|Just when I think my musings are getting pretty esoteric I stumble upon something like this!|
|For Immediate Release
Contact: Emily Zaiden
(Los Angeles, CA) – On November 17, 2012, the Craft in America Study Center in Los Angeles will proudly inaugurate a three-part series of exhibitions focusing on the intersection of contemporary craft and food, “Good Enough to Eat: the Fusion of Food and Craft”. These shows will explore work by innovators who are redefining craft and the new role that it serves in our increasingly food-centric culture.
The exhibitions will approach food-driven craft from three angles:
Food was a motivational font for craft from its earliest origins. Objects have facilitated and elevated the act of cooking and consumption throughout history, from woven baskets to clay storage jars, blown glass vessels and metal utensils. In the first segment, “Food as Impetus for Craft,” we will feature functional, exceptional objects designed for the multi-sensory enhancement of food preparation or presentation. Well-executed serving pieces and kitchen tools transform the edible experience and encourage us to stop and think about what we eat and how things taste. They mark the ceremony of holiday dinners, set the tone of social gatherings and become invested with memories of our most cherished meals. Katherine Gray’s conceptual glassware, Chunghi Choo’s sculptural silver, Julia Galloway’s lyrical yet utilitarian ceramics and Mark Hewitt’s classic pottery are among the pieces that will be highlighted.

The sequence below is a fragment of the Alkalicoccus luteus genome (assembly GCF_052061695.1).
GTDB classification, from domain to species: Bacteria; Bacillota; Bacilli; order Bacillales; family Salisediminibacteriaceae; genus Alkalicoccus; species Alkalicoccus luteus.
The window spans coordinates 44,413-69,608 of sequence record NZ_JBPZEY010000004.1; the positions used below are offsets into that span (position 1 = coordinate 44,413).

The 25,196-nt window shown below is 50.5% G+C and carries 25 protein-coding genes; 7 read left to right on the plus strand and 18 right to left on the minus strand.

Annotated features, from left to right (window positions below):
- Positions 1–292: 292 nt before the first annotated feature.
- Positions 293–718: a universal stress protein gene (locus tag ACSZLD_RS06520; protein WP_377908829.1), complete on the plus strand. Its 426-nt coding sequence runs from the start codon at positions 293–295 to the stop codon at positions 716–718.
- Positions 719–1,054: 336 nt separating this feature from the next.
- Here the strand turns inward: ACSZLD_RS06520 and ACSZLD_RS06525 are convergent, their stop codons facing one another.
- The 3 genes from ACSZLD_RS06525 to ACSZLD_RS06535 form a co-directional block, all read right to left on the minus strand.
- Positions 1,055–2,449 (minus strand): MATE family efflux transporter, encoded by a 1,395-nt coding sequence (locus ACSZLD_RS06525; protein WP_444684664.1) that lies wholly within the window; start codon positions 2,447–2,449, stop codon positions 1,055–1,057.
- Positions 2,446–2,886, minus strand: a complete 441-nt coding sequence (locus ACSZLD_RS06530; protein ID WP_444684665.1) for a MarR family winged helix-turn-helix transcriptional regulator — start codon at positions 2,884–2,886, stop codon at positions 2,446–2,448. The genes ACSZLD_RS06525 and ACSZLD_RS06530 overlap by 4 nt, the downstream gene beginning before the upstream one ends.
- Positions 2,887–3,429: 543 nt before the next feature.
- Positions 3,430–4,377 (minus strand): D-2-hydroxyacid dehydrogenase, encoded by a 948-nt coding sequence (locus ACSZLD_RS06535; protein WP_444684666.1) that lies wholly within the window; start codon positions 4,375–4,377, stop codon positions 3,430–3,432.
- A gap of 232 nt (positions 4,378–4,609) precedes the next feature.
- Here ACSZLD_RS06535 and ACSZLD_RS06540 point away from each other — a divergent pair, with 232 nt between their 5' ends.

The second portion of the exhibition, “Food as Subject for Craft,” will feature work by artists who deal with edible subject matter in their creations, through visual depiction or conceptual reference. Among the selected artists, glass maestra Beth Lipman brings the still life into 3-dimensions with sculptures that appear frozen in time. Sienna DeGovia, an emerging Los Angeles artist, explores issues of superficiality and overindulgence through polymer sculptures of candy and other hyper-saccharinated treats. Known for his whimsical mixed media assemblages, Peter Shire causes us to question the boundaries between functional and purely sculptural handmade objects.
“Food as Medium for Craft,” the final segment, will include a range of work created from edible materials. The work will span from professional artists who are boldly experimenting with new potential substances, to master carvers from beyond the traditional confines of the art world who sculpt fruit, vegetable and dairy products into over-the-top showstoppers. This third segment will broaden definitions of craft and examine historic, yet overlooked aspects of the craft world.
The “Good Enough to Eat” exhibition series promises to be a feast for the senses.
Programming woven throughout the duration of the exhibition series will examine the new wave of edible or consumable craft with talks and demonstrations by noted artisanal food pioneers, food authors and food stylists. A lecture and workshop schedule is forthcoming.
About CRAFT IN AMERICA
The Craft in America Study Center is located at 8415 West Third Street, 2 blocks East of La Cienega. The Study Center is open Thursday – Saturday from 12:00 – 6:00 pm. For more information: firstname.lastname@example.org or (323) 951-0610.